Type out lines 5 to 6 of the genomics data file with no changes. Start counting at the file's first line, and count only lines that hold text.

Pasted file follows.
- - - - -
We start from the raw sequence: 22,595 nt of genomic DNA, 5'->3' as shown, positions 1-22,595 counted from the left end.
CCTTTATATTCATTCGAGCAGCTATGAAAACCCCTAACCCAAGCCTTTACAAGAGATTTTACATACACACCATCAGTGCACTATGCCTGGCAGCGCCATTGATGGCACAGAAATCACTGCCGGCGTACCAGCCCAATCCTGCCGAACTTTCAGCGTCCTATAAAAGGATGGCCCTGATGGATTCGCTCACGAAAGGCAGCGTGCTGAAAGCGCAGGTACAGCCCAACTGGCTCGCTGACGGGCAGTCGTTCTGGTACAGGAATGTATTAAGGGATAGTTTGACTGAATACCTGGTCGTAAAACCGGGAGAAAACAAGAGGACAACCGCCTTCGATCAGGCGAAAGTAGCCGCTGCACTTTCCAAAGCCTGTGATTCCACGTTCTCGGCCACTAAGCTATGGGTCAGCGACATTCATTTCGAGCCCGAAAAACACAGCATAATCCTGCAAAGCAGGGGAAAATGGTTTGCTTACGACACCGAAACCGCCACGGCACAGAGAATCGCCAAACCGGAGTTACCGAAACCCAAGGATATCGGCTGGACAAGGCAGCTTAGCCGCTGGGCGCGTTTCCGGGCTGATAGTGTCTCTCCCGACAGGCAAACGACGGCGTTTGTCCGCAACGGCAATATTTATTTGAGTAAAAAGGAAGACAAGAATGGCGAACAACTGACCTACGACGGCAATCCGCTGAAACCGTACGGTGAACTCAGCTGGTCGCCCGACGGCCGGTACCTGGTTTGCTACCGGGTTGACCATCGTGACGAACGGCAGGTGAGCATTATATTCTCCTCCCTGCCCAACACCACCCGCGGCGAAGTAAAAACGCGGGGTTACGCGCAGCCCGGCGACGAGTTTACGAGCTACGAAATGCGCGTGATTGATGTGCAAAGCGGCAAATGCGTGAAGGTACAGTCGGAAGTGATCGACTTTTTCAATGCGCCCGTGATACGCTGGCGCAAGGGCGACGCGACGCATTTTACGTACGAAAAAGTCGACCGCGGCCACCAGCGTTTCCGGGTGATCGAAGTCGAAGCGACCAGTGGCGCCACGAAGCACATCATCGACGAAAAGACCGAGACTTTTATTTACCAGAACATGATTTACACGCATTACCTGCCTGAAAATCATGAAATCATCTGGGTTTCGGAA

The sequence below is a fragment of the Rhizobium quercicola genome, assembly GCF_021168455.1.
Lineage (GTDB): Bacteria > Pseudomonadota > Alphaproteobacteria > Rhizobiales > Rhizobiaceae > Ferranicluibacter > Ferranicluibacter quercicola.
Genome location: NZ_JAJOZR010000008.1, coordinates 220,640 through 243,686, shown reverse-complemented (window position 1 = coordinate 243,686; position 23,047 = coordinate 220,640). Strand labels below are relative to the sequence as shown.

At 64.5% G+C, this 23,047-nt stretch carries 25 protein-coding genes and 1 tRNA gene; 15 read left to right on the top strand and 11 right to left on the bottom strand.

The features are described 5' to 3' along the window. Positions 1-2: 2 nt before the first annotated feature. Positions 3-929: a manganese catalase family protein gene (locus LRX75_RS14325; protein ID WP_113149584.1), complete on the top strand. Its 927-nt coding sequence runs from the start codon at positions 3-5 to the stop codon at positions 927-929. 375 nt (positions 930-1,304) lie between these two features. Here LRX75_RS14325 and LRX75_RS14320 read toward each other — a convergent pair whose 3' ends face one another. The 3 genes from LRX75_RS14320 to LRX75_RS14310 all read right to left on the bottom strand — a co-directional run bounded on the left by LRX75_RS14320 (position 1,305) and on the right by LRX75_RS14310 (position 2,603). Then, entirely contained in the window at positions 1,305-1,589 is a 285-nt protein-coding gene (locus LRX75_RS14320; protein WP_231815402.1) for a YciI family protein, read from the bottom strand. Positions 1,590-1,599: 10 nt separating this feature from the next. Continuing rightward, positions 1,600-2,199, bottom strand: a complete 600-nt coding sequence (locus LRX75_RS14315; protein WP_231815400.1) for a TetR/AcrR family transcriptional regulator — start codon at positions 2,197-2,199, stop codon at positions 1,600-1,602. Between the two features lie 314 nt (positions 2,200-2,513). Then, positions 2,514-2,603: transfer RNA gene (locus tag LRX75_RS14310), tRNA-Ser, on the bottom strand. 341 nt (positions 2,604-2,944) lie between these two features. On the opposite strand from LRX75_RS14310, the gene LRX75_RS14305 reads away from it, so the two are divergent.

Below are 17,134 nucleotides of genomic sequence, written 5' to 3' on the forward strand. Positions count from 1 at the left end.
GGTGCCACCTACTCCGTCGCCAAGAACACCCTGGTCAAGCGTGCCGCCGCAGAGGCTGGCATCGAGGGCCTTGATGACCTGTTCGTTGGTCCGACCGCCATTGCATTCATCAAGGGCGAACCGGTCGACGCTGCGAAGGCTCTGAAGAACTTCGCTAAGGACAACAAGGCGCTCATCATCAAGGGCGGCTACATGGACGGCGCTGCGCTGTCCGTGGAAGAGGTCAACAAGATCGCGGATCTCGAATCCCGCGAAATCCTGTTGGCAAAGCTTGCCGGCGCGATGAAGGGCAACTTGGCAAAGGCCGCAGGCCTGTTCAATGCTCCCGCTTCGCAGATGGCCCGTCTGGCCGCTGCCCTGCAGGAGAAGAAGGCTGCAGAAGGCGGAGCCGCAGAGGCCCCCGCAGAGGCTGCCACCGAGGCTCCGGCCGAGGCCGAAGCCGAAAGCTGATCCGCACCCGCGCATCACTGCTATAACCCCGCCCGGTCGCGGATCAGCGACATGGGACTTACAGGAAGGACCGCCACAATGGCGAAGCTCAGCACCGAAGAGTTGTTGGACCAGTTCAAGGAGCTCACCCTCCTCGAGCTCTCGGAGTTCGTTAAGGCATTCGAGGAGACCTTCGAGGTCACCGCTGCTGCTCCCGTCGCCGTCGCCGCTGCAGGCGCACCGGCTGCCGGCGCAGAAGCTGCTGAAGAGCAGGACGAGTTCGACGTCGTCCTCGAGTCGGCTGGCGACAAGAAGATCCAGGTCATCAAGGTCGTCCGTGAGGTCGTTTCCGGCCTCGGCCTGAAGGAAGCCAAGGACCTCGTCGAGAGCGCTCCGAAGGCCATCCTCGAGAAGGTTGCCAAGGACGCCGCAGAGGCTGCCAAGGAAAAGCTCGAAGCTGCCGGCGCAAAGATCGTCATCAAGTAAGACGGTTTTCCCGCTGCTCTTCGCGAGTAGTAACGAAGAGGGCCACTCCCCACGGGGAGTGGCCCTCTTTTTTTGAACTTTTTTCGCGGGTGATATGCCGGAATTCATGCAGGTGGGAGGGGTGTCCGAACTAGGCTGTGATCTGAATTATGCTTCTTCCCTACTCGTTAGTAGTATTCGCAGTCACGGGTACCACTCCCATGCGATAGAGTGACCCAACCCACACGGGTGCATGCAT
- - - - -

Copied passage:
Genome location: NZ_JAJOZR010000008.1, coordinates 220,640 through 243,686, shown reverse-complemented (window position 1 = coordinate 243,686; position 23,047 = coordinate 220,640). Strand labels below are relative to the sequence as shown.

At 64.5% G+C, this 23,047-nt stretch carries 25 protein-coding genes and 1 tRNA gene; 15 read left to right on the top strand and 11 right to left on the bottom strand.